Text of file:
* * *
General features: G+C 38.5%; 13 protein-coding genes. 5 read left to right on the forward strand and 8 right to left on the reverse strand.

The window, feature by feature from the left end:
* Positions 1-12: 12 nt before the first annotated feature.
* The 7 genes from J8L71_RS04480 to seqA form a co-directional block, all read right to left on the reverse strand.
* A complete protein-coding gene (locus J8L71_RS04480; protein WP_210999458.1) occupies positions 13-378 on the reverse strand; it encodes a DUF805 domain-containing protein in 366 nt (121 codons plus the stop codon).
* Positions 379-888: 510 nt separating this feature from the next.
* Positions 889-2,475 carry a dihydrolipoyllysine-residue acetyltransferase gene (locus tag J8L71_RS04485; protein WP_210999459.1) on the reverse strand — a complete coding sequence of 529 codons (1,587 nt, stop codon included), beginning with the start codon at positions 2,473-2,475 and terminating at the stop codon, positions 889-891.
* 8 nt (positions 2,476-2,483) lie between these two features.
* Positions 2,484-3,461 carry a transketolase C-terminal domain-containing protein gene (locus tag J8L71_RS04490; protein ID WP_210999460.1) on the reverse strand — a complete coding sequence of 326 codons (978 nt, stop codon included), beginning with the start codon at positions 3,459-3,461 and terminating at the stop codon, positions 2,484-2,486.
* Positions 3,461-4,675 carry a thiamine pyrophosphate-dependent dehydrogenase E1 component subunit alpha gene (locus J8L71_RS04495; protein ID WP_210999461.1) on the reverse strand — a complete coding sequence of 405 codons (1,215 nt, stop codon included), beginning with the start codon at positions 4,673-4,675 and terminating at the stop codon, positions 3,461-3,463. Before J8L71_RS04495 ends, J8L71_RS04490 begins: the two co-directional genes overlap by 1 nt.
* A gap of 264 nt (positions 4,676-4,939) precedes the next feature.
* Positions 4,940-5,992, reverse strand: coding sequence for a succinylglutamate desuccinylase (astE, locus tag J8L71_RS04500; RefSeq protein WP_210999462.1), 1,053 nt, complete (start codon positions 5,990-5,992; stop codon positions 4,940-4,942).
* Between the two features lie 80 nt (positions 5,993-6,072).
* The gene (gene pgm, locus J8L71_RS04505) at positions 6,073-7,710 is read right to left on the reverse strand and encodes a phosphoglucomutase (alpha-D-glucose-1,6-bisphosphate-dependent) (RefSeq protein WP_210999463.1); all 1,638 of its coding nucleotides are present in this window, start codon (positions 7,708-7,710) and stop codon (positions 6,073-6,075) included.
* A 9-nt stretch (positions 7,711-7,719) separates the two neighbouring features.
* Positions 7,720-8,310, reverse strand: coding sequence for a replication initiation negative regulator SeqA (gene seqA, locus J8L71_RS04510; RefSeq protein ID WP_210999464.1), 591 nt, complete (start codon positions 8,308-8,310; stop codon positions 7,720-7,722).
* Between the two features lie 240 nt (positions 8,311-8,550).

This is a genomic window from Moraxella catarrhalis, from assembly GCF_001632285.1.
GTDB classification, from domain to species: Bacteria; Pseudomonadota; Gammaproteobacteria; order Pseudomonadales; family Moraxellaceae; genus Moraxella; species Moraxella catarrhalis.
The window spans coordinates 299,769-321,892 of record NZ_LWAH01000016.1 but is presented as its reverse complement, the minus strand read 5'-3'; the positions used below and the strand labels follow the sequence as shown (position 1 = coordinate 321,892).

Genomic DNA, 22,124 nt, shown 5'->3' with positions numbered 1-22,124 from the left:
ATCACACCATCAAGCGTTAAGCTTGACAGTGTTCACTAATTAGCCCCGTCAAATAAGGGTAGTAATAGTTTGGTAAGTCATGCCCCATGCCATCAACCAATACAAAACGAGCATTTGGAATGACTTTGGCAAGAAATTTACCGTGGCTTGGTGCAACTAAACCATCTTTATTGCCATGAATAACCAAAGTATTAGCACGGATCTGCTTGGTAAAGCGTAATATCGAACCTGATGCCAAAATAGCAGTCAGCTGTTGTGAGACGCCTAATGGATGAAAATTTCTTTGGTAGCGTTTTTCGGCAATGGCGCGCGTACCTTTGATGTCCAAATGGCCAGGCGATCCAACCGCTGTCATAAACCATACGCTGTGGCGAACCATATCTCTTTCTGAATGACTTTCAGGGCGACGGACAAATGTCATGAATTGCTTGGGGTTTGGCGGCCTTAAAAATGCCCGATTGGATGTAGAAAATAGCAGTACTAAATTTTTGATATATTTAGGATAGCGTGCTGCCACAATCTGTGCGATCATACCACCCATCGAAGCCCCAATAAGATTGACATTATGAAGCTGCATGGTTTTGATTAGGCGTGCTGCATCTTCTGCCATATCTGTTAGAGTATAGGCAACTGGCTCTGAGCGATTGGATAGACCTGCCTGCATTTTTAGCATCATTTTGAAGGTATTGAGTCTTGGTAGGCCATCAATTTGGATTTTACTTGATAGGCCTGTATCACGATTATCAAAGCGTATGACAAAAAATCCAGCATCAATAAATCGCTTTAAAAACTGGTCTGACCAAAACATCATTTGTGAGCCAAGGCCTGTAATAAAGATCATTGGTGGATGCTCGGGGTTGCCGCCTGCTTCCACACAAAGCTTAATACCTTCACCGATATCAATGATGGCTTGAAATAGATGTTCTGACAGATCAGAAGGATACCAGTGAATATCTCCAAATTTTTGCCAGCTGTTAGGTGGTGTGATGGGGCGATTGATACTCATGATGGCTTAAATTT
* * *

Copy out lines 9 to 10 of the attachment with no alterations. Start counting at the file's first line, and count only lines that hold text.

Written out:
* Positions 2,484-3,461 carry a transketolase C-terminal domain-containing protein gene (locus tag J8L71_RS04490; protein ID WP_210999460.1) on the reverse strand — a complete coding sequence of 326 codons (978 nt, stop codon included), beginning with the start codon at positions 3,459-3,461 and terminating at the stop codon, positions 2,484-2,486.
* Positions 3,461-4,675 carry a thiamine pyrophosphate-dependent dehydrogenase E1 component subunit alpha gene (locus J8L71_RS04495; protein ID WP_210999461.1) on the reverse strand — a complete coding sequence of 405 codons (1,215 nt, stop codon included), beginning with the start codon at positions 4,673-4,675 and terminating at the stop codon, positions 3,461-3,463. Before J8L71_RS04495 ends, J8L71_RS04490 begins: the two co-directional genes overlap by 1 nt.